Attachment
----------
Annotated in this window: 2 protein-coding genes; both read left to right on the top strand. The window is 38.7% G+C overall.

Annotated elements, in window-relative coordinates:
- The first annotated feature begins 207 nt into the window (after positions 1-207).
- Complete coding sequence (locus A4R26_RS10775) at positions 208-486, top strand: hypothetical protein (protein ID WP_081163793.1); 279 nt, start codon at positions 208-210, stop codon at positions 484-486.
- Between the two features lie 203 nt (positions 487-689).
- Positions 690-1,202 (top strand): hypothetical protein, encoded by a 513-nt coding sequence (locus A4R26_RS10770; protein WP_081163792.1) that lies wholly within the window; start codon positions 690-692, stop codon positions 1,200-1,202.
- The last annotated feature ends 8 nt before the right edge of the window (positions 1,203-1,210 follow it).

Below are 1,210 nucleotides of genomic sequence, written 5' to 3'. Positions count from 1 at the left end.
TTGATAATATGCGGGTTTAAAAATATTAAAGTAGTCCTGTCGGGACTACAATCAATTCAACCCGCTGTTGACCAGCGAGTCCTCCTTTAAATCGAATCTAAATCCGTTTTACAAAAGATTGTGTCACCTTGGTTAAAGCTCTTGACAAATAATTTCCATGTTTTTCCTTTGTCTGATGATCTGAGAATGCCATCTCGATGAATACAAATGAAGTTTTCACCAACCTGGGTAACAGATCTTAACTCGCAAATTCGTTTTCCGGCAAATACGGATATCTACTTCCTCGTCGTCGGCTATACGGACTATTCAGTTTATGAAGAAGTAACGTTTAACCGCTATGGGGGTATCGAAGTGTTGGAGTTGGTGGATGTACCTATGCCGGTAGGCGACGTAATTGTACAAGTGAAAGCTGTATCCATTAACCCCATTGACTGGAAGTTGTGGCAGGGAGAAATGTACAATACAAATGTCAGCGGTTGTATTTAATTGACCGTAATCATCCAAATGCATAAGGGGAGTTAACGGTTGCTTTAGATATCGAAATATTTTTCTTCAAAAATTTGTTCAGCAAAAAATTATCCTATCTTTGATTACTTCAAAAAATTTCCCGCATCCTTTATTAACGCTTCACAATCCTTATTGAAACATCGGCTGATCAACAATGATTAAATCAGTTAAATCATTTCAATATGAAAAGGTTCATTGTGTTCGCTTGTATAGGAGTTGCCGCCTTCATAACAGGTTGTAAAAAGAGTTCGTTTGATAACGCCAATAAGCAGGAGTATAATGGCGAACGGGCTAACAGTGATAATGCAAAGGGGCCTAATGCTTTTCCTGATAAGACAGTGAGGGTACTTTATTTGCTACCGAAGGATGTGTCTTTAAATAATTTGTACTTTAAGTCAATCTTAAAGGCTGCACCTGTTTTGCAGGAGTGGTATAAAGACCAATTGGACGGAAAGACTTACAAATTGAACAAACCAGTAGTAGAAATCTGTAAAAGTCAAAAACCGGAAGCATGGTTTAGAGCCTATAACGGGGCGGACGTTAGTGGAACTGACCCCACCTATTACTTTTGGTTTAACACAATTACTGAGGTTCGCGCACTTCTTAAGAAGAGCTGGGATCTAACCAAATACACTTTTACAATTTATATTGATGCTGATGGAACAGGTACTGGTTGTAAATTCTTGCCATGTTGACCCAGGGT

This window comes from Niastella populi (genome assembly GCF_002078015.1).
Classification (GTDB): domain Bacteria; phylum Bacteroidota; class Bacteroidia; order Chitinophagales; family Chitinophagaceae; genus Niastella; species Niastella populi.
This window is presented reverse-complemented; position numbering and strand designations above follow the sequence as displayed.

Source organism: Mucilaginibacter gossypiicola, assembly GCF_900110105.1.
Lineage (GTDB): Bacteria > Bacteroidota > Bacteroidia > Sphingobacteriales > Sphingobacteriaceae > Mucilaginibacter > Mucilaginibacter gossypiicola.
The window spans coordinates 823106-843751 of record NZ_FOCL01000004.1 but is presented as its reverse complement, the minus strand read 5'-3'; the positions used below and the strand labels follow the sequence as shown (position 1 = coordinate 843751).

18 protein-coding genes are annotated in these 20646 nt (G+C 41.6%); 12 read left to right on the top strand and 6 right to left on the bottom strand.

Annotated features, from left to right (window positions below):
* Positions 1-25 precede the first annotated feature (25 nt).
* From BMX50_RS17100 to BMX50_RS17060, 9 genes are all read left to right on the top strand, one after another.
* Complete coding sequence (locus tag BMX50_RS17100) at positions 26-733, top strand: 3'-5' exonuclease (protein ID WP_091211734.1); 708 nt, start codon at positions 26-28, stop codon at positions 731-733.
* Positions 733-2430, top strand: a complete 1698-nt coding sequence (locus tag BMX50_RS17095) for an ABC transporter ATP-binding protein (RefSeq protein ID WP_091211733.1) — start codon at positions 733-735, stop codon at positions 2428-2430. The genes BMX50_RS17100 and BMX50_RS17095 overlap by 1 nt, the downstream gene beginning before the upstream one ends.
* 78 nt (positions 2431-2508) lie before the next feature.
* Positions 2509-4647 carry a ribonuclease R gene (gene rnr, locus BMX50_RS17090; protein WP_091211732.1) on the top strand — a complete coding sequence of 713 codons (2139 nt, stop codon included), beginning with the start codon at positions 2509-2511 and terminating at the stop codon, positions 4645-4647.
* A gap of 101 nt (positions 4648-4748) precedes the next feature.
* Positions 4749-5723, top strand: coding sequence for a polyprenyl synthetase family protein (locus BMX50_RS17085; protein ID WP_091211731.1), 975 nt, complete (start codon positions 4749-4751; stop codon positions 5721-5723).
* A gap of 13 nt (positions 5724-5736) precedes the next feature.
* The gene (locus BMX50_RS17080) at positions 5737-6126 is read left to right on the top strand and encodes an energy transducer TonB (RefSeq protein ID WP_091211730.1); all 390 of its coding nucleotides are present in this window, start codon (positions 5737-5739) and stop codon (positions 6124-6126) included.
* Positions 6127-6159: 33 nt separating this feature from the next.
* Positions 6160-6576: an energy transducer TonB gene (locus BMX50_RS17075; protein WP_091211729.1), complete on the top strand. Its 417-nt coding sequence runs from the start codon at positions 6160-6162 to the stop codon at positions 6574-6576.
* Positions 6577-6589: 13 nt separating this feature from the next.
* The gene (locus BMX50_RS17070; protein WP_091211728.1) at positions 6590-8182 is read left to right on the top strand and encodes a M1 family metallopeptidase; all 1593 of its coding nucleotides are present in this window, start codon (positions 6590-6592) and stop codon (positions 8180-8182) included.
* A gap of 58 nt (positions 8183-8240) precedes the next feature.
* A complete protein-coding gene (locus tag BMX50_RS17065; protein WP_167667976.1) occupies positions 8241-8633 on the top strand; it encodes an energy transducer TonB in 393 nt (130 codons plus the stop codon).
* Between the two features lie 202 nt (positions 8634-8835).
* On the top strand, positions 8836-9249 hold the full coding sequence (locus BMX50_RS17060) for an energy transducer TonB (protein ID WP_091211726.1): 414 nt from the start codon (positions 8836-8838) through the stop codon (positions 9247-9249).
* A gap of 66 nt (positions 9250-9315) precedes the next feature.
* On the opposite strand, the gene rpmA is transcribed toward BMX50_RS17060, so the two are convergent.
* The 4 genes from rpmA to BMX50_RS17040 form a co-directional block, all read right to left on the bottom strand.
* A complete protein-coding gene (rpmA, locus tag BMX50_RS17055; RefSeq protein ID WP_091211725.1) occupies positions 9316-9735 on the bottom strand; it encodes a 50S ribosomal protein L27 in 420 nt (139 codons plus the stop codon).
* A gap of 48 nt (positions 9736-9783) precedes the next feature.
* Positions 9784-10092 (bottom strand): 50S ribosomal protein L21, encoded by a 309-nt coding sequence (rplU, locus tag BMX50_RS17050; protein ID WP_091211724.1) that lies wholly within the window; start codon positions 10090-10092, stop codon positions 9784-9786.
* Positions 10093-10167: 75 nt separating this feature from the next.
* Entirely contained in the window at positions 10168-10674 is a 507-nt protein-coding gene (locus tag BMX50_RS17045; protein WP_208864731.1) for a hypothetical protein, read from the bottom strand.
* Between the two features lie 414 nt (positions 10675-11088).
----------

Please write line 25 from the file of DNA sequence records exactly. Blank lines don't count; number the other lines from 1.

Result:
* Positions 4749-5723, top strand: coding sequence for a polyprenyl synthetase family protein (locus BMX50_RS17085; protein ID WP_091211731.1), 975 nt, complete (start codon positions 4749-4751; stop codon positions 5721-5723).